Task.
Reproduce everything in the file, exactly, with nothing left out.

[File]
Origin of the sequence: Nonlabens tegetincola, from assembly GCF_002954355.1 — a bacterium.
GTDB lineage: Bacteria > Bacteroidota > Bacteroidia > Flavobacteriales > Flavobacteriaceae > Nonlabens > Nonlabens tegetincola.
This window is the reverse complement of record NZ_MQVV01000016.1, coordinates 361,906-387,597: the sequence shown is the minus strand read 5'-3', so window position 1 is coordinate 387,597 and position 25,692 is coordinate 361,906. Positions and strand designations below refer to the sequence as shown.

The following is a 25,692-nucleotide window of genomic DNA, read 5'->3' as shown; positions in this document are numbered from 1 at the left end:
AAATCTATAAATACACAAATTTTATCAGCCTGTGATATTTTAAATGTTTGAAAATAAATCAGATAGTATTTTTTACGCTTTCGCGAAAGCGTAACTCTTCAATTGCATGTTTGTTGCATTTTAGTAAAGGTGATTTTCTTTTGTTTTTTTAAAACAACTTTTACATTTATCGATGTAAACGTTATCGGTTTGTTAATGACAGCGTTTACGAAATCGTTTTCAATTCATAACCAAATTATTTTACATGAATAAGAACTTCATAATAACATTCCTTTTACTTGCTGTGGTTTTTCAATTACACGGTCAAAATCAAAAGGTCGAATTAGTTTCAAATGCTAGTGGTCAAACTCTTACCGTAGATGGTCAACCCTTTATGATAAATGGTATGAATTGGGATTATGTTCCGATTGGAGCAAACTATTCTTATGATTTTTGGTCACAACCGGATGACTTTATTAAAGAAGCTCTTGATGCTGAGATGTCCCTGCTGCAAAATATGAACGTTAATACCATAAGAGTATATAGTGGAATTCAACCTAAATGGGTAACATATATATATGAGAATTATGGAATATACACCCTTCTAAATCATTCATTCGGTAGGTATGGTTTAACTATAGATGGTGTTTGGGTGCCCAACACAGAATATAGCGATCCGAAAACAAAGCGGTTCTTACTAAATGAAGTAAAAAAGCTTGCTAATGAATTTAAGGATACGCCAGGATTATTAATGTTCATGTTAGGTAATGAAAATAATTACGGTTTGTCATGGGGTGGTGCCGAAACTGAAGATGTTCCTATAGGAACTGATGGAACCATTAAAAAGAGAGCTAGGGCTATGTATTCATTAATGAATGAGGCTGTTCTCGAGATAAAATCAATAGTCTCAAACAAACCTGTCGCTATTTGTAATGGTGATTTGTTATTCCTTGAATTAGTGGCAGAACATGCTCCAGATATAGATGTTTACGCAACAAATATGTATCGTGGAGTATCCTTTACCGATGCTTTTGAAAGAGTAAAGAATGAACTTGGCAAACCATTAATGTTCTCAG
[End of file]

Origin of the sequence: Nonlabens tegetincola, from assembly GCF_002954355.1 — a bacterium.
GTDB lineage: Bacteria > Bacteroidota > Bacteroidia > Flavobacteriales > Flavobacteriaceae > Nonlabens > Nonlabens tegetincola.
This window is the reverse complement of record NZ_MQVV01000016.1, coordinates 361,906-387,597: the sequence shown is the minus strand read 5'-3', so window position 1 is coordinate 387,597 and position 25,692 is coordinate 361,906. Positions and strand designations below refer to the sequence as shown.

The following is a 25,692-nucleotide window of genomic DNA, read 5'->3' as shown; positions in this document are numbered from 1 at the left end:
AAATCTATAAATACACAAATTTTATCAGCCTGTGATATTTTAAATGTTTGAAAATAAATCAGATAGTATTTTTTACGCTTTCGCGAAAGCGTAACTCTTCAATTGCATGTTTGTTGCATTTTAGTAAAGGTGATTTTCTTTTGTTTTTTTAAAACAACTTTTACATTTATCGATGTAAACGTTATCGGTTTGTTAATGACAGCGTTTACGAAATCGTTTTCAATTCATAACCAAATTATTTTACATGAATAAGAACTTCATAATAACATTCCTTTTACTTGCTGTGGTTTTTCAATTACACGGTCAAAATCAAAAGGTCGAATTAGTTTCAAATGCTAGTGGTCAAACTCTTACCGTAGATGGTCAACCCTTTATGATAAATGGTATGAATTGGGATTATGTTCCGATTGGAGCAAACTATTCTTATGATTTTTGGTCACAACCGGATGACTTTATTAAAGAAGCTCTTGATGCTGAGATGTCCCTGCTGCAAAATATGAACGTTAATACCATAAGAGTATATAGTGGAATTCAACCTAAATGGGTAACATATATATATGAGAATTATGGAATATACACCCTTCTAAATCATTCATTCGGTAGGTATGGTTTAACTATAGATGGTGTTTGGGTGCCCAACACAGAATATAGCGATCCGAAAACAAAGCGGTTCTTACTAAATGAAGTAAAAAAGCTTGCTAATGAATTTAAGGATACGCCAGGATTATTAATGTTCATGTTAGGTAATGAAAATAATTACGGTTTGTCATGGGGTGGTGCCGAAACTGAAGATGTTCCTATAGGAACTGATGGAACCATTAAAAAGAGAGCTAGGGCTATGTATTCATTAATGAATGAGGCTGTTCTCGAGATAAAATCAATAGTCTCAAACAAACCTGTCGCTATTTGTAATGGTGATTTGTTATTCCTTGAATTAGTGGCAGAACATGCTCCAGATATAGATGTTTACGCAACAAATATGTATCGTGGAGTATCCTTTACCGATGCTTTTGAAAGAGTAAAGAATGAACTTGGCAAACCATTAATGTTCTCAG